It’s hard to believe that social media could have any ancient components or ancestors of yesteryear. The newly adopted way of socializing (also referred to as soshalizing by those webprenuers scratching for clever domains), is in its infancy in human years. But in tech years, social media is already 103 years old and its elders include the now defunked Myspace.com.
Myspace, believe it or not kids, was once the Prime Minister of social media networks. In 2003, when it was first launched, it was the pioneer that cultivated a host of look-alikes, including its now biggest bully Facebook. Between 2003 and 2005, Myspace dominated the playing field and was the most visited social network with over 100 million registered users. It even received more traffic than Google itself in 2006, and at its peak had at least 4.5 million people on its site at any given time. But by 2008, Myspace began its fateful decline into social rubbish.
Myspace became a network that was bogged down with clumpy, home-made layouts and huge, music files. Page load time slowed to a crawl. It got so bad, that I refused to visit anyone else’s profile because I didn’t want to wait for their indie-produced background music to begin. Facebook, on the other hand, allowed developers -- people who know what they are doing -- to build new applications and enhance the user experience, versus Myspace which built everything in-house (and didn’t do a very good job). In June of 2012, Myspace had only 25 million unique visitors.
In short, where did Myspace go wrong:
1) Too Much User Input - What made Myspace a success also became part of its undoing. Users personalized their profiles to a point where the site became unnavigable. Facebook users, on the other hand, are restricted to the same profile design, only businesses get the option to explore their profile creativity.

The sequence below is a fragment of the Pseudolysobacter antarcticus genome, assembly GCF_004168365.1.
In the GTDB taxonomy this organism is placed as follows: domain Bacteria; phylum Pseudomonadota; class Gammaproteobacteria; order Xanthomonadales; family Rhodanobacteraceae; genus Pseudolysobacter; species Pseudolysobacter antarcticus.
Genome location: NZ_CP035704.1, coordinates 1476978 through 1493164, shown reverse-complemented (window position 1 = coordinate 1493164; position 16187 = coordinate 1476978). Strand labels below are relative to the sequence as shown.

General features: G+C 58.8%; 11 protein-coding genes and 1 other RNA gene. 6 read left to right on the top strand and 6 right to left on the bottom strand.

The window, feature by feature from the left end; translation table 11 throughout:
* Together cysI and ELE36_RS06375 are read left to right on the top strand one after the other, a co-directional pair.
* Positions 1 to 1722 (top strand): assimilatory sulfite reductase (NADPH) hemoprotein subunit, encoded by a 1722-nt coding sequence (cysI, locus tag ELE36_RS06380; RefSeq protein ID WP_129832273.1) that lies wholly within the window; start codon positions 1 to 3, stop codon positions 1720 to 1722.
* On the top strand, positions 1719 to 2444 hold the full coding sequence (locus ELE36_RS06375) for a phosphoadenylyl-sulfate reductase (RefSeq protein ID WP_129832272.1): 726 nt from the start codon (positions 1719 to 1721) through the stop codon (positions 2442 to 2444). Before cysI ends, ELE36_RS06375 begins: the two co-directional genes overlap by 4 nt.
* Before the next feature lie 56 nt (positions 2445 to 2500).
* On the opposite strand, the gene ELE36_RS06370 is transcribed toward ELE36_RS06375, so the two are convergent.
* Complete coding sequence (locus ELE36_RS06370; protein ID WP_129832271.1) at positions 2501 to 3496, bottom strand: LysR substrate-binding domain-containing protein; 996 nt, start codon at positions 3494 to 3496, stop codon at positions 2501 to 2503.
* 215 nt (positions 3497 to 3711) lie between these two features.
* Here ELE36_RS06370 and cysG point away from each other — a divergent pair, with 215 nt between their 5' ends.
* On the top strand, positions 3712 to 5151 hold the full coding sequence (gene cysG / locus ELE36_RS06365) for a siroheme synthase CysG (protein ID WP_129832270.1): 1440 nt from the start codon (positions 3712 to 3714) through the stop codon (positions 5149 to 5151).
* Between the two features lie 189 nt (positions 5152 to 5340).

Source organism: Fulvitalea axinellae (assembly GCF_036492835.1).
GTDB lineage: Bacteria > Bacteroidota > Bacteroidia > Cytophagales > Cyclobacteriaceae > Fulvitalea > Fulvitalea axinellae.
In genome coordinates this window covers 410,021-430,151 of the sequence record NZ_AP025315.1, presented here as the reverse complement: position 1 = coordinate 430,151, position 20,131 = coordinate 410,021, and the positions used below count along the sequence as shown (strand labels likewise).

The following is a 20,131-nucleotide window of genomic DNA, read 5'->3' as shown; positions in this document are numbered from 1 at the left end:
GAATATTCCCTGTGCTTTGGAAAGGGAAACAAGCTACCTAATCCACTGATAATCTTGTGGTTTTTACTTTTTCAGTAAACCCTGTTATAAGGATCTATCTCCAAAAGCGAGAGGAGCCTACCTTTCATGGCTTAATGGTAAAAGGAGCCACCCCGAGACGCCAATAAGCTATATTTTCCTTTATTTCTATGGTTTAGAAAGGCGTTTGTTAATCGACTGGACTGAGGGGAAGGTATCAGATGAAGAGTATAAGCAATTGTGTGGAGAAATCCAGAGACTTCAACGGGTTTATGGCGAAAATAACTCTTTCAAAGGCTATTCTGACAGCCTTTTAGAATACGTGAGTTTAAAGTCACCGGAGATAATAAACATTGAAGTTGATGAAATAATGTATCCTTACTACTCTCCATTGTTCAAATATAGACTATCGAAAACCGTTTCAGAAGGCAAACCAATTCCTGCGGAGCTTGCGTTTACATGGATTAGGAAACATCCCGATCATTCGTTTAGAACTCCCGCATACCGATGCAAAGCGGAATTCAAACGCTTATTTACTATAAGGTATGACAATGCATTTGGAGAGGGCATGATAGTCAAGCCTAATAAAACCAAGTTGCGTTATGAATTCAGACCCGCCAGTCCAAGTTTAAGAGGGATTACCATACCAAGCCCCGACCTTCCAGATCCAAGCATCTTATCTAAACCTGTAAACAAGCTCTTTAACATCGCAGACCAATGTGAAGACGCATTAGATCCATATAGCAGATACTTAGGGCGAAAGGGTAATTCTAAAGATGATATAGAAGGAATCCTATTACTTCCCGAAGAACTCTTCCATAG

2)Most of the ad space was only available on the homepage. Individual profile pages didn’t have to share their space with ads. So no matter how big the network got, its lines of revenue didn’t expand. Unlike Facebook, who now has advertising on every profile page and within the feed.
3)Impersonality - As much as Myspace sought to give the user a personal experience, it actually opened users up to a bunch of spam. Music-hawking spam Several times a day I would get a friend request from some local rapper looking to promote his latest demo. On Facebook, rarely do I get a Friend request from someone I don’t know, and they can’t oodle over my profile without my permission. It is definitely a more personal experience.
4)Fatigue - Users simply got tired of Myspace. They were ready to hope on the newest trend.
5)Exclusivity - Since its launch, Facebook was exclusive to college students. Once it opened its doors to everyone in 2006, it began its upswing into social network mega-stardom -- attracting people who had been previously waiting at the door (without a college associated email address).
Now the new Myspace has decided it isn’t going to take its spanking lying down. Pop star Justin Timberlake and Specific Media LLC purchased Myspace in June 2011, and is recently abuzz with the site’s redesign. Call it Myspace gone Pinterest. It’s new profile layouts have a nifty board design that slides as you scroll. It also takes advantage of what made it popular -- music. Each profile page comes complete with a Music Catalog and Mixes. And musicians can follow their Top Fans -- with a cool-Google Earth, thing-a-ma-bobber -- all over the world. Will Myspace entice people back to the network, or just encourage us old users to log into their old profiles (if we can remember the login)? That has yet to be seen. But it does show the corporate attraction to social networking and its awesome gravitational pull. Welcome back Myspace!